And Which One Is the Quarterback?

The San Francisco 49ers took on (and beat, 24-16) the Denver Broncos at London’s Wembley Stadium on Halloween, and the sound mixers got a bit of both tricks and treats.

Though the third time for CBS and the NFL in London,  it was the first time for A1 Kevin Little, who found the game fairly straightforward and not much different from an NFL match in the States. However, he notes, on-air talent Bryant Gumbel and Dan Dierdorf didn’t have the luxury of a sonically enclosed booth to work from. Instead, they worked out in the open the way their UK counterparts usually do for soccer matches.

In addition, the UK fans were also getting explanation of plays by a Brit announcer over the stadium’s PA system.

“The PA system was louder than anything you’d ever hear in the States for a football game, and the [PA] announcers are more descriptive and do a lot more talking,” explains Little, who has mixed the NFL for CBS for 13 years. “So I had to be careful about how hard to push those microphones. When you bring up the announcers, you’re also adding more crowd effects. The crowds were louder than in the U.S., if you can believe that.”

One counter action for that was to have the announcers’ headset boom microphones set as precisely on axis as possible in order to get the greatest off-axis noise rejection.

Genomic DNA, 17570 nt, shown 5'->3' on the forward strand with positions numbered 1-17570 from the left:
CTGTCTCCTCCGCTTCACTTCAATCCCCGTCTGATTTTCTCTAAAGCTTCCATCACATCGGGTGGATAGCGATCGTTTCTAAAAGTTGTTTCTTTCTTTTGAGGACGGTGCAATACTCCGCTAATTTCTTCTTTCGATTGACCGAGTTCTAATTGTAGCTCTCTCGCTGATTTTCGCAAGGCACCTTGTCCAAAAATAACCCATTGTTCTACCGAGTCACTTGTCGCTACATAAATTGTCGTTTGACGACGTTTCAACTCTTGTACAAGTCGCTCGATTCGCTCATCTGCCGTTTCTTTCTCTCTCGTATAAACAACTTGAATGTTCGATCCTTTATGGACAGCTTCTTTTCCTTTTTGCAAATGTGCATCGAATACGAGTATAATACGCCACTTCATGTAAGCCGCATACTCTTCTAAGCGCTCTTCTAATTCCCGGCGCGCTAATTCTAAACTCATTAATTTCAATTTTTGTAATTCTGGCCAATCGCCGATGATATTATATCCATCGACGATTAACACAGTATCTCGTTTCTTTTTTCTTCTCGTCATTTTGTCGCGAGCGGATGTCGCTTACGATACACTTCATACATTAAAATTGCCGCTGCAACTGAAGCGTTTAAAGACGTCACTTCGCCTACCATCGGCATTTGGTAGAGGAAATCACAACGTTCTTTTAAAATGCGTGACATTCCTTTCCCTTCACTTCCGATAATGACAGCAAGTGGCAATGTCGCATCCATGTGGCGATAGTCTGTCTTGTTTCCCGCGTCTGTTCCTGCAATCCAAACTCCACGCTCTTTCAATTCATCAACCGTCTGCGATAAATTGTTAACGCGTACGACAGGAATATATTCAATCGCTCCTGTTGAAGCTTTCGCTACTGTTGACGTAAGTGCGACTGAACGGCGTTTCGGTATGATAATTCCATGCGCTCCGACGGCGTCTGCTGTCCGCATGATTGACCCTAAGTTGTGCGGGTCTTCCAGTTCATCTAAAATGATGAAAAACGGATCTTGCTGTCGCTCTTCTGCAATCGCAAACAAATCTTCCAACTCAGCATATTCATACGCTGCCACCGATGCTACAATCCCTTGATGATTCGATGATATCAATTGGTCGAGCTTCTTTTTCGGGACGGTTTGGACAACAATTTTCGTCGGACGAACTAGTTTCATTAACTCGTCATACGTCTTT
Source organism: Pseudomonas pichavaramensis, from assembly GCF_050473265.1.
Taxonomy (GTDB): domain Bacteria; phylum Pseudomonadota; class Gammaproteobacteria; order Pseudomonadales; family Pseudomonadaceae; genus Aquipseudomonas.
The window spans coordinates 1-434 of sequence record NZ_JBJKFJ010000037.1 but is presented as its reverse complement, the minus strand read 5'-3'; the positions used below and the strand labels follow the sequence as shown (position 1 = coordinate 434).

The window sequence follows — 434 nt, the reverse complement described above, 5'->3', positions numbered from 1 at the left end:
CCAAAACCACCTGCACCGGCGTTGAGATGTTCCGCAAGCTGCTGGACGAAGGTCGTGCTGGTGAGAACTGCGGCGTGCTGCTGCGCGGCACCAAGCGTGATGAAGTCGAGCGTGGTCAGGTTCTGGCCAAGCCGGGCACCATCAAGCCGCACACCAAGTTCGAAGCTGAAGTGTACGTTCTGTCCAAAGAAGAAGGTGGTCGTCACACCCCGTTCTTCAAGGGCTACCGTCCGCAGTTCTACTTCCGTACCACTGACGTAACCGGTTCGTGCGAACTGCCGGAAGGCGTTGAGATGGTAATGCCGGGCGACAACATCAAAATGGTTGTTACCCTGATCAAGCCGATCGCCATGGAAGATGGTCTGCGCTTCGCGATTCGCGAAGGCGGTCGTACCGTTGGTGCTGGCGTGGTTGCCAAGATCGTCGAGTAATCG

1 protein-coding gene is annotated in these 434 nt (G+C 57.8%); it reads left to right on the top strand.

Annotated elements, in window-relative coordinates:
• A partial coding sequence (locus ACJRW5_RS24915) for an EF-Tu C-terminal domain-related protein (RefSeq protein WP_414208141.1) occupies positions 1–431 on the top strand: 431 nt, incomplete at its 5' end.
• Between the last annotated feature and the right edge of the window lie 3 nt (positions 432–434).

The London NFL game posed the same issue facing football mixers at home this year: the repositioning of the umpire and his microphone. He remains wired as usual, but he’s now only as close to the action as he used to be for the last two minutes of the first half and the last five of the game. Little says that bringing that microphone up at those times can actually unbalance the mix that he had managed to achieve during the rest of the game.

“You get used to the sound of the game as it is after an hour or so, and bringing in that other perspective suddenly doesn’t always work that well,” he says. “The microphone that used to be our highest priority has now become one of the lowest priorities.”

Much of that kind of on-field effects had to be derived from the four parabolic microphones working on the sidelines. However, that concept was apparently a novelty to the Brits.

Little says submixer Chris Carson had to give his British A2s a crash course in parab handling in the days leading up to the game, giving them lessons in how to hold and point the parab dishes and giving them targets to get them used to how the parabs are supposed to sound.

“Chris had them listening on headsets and running the mics so they could hear how just a very minor change in the point can make a huge difference on the sound from the field,” Little explains. “They had literally never operated a parab before, and, without the umpire mic being where it used to be, the parabs were the only way to get the quarterback cadence, so Chris instructed them to follow the quarterback when they came out of the huddle. The only problem was, they kept asking, ‘Which one is the quarterback?’”

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